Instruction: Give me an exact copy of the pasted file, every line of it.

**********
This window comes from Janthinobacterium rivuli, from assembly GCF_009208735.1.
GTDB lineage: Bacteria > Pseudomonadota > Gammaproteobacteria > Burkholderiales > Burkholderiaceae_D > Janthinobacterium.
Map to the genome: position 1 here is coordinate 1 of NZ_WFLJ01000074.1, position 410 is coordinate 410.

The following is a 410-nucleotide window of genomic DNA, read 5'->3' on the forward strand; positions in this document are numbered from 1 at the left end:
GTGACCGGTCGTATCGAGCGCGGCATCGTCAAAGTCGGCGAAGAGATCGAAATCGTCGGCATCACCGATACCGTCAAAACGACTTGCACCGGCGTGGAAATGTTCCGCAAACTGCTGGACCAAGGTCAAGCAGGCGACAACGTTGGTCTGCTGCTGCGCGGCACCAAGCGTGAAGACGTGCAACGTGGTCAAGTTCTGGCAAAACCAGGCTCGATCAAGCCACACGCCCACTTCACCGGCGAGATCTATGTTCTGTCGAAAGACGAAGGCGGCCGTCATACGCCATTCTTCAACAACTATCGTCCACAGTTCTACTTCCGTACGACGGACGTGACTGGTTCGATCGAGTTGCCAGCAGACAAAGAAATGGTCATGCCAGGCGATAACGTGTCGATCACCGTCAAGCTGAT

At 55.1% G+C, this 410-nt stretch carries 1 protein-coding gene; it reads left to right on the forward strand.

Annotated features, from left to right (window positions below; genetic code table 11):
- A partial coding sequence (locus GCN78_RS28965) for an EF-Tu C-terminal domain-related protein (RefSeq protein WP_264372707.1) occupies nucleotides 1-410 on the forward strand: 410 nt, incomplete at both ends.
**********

This window comes from Janthinobacterium rivuli, from assembly GCF_009208735.1.
GTDB lineage: Bacteria > Pseudomonadota > Gammaproteobacteria > Burkholderiales > Burkholderiaceae_D > Janthinobacterium.
Map to the genome: position 1 here is coordinate 1 of NZ_WFLJ01000074.1, position 410 is coordinate 410.

The following is a 410-nucleotide window of genomic DNA, read 5'->3' on the forward strand; positions in this document are numbered from 1 at the left end:
GTGACCGGTCGTATCGAGCGCGGCATCGTCAAAGTCGGCGAAGAGATCGAAATCGTCGGCATCACCGATACCGTCAAAACGACTTGCACCGGCGTGGAAATGTTCCGCAAACTGCTGGACCAAGGTCAAGCAGGCGACAACGTTGGTCTGCTGCTGCGCGGCACCAAGCGTGAAGACGTGCAACGTGGTCAAGTTCTGGCAAAACCAGGCTCGATCAAGCCACACGCCCACTTCACCGGCGAGATCTATGTTCTGTCGAAAGACGAAGGCGGCCGTCATACGCCATTCTTCAACAACTATCGTCCACAGTTCTACTTCCGTACGACGGACGTGACTGGTTCGATCGAGTTGCCAGCAGACAAAGAAATGGTCATGCCAGGCGATAACGTGTCGATCACCGTCAAGCTGAT

At 55.1% G+C, this 410-nt stretch carries 1 protein-coding gene; it reads left to right on the forward strand.

Annotated features, from left to right (window positions below; genetic code table 11):
- A partial coding sequence (locus GCN78_RS28965) for an EF-Tu C-terminal domain-related protein (RefSeq protein WP_264372707.1) occupies nucleotides 1-410 on the forward strand: 410 nt, incomplete at both ends.